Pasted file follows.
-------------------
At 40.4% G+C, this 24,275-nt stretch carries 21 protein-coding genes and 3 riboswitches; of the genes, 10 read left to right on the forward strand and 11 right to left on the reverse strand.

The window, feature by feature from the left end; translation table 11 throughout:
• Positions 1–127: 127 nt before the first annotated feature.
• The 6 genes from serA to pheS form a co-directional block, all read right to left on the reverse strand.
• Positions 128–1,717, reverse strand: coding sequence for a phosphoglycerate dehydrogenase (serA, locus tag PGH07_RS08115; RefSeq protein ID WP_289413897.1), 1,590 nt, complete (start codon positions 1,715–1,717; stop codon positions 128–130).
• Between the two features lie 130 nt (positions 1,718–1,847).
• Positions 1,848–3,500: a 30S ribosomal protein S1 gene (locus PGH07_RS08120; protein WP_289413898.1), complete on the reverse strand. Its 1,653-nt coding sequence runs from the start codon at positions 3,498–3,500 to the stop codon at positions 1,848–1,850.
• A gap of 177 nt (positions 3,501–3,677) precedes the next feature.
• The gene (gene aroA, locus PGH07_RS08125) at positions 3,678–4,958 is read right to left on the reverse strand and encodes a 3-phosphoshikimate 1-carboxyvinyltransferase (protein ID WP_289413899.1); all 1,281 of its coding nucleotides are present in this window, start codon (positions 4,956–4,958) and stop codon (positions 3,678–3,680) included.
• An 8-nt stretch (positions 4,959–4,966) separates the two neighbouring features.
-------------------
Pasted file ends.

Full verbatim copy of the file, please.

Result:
At 40.4% G+C, this 24,275-nt stretch carries 21 protein-coding genes and 3 riboswitches; of the genes, 10 read left to right on the forward strand and 11 right to left on the reverse strand.

The window, feature by feature from the left end; translation table 11 throughout:
• Positions 1–127: 127 nt before the first annotated feature.
• The 6 genes from serA to pheS form a co-directional block, all read right to left on the reverse strand.
• Positions 128–1,717, reverse strand: coding sequence for a phosphoglycerate dehydrogenase (serA, locus tag PGH07_RS08115; RefSeq protein ID WP_289413897.1), 1,590 nt, complete (start codon positions 1,715–1,717; stop codon positions 128–130).
• Between the two features lie 130 nt (positions 1,718–1,847).
• Positions 1,848–3,500: a 30S ribosomal protein S1 gene (locus PGH07_RS08120; protein WP_289413898.1), complete on the reverse strand. Its 1,653-nt coding sequence runs from the start codon at positions 3,498–3,500 to the stop codon at positions 1,848–1,850.
• A gap of 177 nt (positions 3,501–3,677) precedes the next feature.
• The gene (gene aroA, locus PGH07_RS08125) at positions 3,678–4,958 is read right to left on the reverse strand and encodes a 3-phosphoshikimate 1-carboxyvinyltransferase (protein ID WP_289413899.1); all 1,281 of its coding nucleotides are present in this window, start codon (positions 4,956–4,958) and stop codon (positions 3,678–3,680) included.
• An 8-nt stretch (positions 4,959–4,966) separates the two neighbouring features.